In terms of genre, content and style, The Half-Child is accessible to mature students in Year 10 studying in a teacher-directed learning context, though probably best suited to English students in Years 11 and 12, especially those studying crime fiction genre or undertaking humanity studies in Asian Studies, Geography or Modern History. He notes that studying The Half Child will enable students to satisfy the Cross-curriculum priority Asia and Australia’s Engagement with Asia.
Michael’s teaching notes outline a variety of ways in which The Half-Child can be studied to address both the language and literature requirements of the Australian Curriculum (English), and provide teaching and learning activities to address a range of specific learning outcomes.
The notes also suggest different levels on which The Half-Child can be studied as an independent text or in conjunction with other texts, namely:
- Close study of text
- Critical reading
- Comparative study
- Genre study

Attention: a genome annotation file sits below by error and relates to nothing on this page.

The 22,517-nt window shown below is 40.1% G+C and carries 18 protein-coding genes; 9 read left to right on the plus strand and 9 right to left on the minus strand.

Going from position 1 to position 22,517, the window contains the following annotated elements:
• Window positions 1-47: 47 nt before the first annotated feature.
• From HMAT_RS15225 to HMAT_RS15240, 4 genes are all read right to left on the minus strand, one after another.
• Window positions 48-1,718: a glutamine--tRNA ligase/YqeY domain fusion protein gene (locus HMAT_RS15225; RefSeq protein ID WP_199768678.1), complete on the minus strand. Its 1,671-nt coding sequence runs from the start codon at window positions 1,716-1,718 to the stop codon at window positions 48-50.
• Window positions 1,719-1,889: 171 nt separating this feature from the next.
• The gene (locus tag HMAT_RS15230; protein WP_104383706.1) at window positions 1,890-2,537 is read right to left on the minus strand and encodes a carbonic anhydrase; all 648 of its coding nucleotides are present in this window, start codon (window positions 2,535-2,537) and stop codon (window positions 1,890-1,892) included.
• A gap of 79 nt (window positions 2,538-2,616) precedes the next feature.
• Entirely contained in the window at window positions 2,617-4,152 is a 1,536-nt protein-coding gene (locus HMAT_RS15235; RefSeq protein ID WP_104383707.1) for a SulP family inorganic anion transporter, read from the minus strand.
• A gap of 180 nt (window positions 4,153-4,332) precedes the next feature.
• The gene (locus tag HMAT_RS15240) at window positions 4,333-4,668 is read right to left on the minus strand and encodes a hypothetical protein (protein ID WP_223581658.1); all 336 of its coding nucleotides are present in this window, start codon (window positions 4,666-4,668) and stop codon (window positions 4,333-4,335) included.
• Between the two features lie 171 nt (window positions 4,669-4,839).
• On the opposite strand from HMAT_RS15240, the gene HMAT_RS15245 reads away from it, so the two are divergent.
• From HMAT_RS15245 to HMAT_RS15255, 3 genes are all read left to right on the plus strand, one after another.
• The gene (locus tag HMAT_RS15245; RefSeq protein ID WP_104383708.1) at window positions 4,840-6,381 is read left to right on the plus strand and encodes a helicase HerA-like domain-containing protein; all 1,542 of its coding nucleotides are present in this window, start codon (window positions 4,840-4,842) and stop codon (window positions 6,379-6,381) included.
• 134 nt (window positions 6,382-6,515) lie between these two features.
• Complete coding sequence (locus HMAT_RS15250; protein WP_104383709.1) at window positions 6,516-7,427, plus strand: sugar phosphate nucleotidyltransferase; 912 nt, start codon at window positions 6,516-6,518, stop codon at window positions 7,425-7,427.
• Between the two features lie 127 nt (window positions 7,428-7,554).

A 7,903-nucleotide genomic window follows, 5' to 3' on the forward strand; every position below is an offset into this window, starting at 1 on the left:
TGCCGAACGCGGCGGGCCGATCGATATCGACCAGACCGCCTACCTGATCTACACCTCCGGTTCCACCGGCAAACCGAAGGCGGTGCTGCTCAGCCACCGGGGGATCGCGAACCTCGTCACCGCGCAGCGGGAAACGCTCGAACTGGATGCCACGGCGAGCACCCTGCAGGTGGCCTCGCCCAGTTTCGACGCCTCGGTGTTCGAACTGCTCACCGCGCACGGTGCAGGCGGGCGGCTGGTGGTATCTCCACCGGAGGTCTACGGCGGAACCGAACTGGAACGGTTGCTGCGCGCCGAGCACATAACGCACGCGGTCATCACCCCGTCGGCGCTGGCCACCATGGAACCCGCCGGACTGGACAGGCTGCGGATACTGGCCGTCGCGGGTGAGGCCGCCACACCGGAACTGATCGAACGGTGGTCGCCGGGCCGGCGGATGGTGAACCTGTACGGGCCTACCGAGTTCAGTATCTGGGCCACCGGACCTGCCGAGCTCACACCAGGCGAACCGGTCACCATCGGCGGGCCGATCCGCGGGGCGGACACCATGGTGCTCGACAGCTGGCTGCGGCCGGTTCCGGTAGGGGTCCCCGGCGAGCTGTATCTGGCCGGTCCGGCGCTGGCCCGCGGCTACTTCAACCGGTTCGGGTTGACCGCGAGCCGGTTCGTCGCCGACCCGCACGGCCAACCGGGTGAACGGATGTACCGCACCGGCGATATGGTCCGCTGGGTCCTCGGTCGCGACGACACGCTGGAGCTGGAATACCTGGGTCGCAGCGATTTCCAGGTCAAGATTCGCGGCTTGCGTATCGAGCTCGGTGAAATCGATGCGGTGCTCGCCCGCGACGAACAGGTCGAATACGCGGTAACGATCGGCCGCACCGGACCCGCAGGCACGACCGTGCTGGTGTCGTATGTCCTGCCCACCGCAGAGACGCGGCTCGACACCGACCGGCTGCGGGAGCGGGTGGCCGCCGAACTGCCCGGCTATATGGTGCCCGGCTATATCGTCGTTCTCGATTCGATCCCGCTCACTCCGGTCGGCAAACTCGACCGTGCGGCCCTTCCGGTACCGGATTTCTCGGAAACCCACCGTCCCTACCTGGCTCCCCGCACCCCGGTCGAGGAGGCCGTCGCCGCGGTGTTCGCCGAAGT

I particularly like Michael’s suggestion that the novel’s “complex content will also accommodate teaching strategies underpinned by broad thematic or conceptual approaches. Ethics and Justice, for example, would function as a plausible theme to be explored in and through the narrative.” Michael’s other ideas that could be examined through a thematic study of The Half Child include:
- Deception & Corruption
- Wealth & Power
- Social & Professional Facades
- Culture & Thailand (in conjunction with other texts linked specifically to Thailand e.g. Bangkok Hilton, documentaries).
A comparative study between The Half-Child and the miniseries Bangkok Hilton? — Bring it on, I say!
Heartfelt thanks to Michael for having developed this fantastic resource, and for allowing me to make it available as a free download here: Teaching Notes_HALF CHILD.